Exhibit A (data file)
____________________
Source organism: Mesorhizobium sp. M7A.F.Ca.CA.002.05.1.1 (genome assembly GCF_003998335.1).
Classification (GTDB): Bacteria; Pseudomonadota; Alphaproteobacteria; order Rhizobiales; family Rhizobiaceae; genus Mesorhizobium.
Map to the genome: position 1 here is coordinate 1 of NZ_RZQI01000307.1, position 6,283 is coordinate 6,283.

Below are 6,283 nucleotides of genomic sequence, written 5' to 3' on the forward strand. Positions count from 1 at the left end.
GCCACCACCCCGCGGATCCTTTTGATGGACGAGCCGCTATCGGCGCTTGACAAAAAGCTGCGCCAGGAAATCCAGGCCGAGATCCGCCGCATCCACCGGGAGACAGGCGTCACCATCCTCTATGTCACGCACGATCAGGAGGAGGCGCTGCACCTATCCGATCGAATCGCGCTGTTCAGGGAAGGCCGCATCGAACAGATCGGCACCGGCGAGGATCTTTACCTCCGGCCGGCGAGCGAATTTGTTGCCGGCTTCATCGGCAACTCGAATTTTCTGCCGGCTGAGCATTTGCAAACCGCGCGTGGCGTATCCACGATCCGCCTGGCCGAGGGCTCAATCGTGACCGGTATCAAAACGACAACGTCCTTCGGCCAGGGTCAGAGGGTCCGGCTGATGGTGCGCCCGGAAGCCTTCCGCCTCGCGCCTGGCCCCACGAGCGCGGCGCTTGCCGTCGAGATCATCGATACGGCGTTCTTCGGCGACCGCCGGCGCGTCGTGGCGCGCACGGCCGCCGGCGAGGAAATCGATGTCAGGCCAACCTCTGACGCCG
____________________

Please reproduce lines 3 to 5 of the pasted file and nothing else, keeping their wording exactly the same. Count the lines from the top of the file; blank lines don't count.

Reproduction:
Map to the genome: position 1 here is coordinate 1 of NZ_RZQI01000307.1, position 6,283 is coordinate 6,283.

Below are 6,283 nucleotides of genomic sequence, written 5' to 3' on the forward strand. Positions count from 1 at the left end.
GCCACCACCCCGCGGATCCTTTTGATGGACGAGCCGCTATCGGCGCTTGACAAAAAGCTGCGCCAGGAAATCCAGGCCGAGATCCGCCGCATCCACCGGGAGACAGGCGTCACCATCCTCTATGTCACGCACGATCAGGAGGAGGCGCTGCACCTATCCGATCGAATCGCGCTGTTCAGGGAAGGCCGCATCGAACAGATCGGCACCGGCGAGGATCTTTACCTCCGGCCGGCGAGCGAATTTGTTGCCGGCTTCATCGGCAACTCGAATTTTCTGCCGGCTGAGCATTTGCAAACCGCGCGTGGCGTATCCACGATCCGCCTGGCCGAGGGCTCAATCGTGACCGGTATCAAAACGACAACGTCCTTCGGCCAGGGTCAGAGGGTCCGGCTGATGGTGCGCCCGGAAGCCTTCCGCCTCGCGCCTGGCCCCACGAGCGCGGCGCTTGCCGTCGAGATCATCGATACGGCGTTCTTCGGCGACCGCCGGCGCGTCGTGGCGCGCACGGCCGCCGGCGAGGAAATCGATGTCAGGCCAACCTCTGACGCCG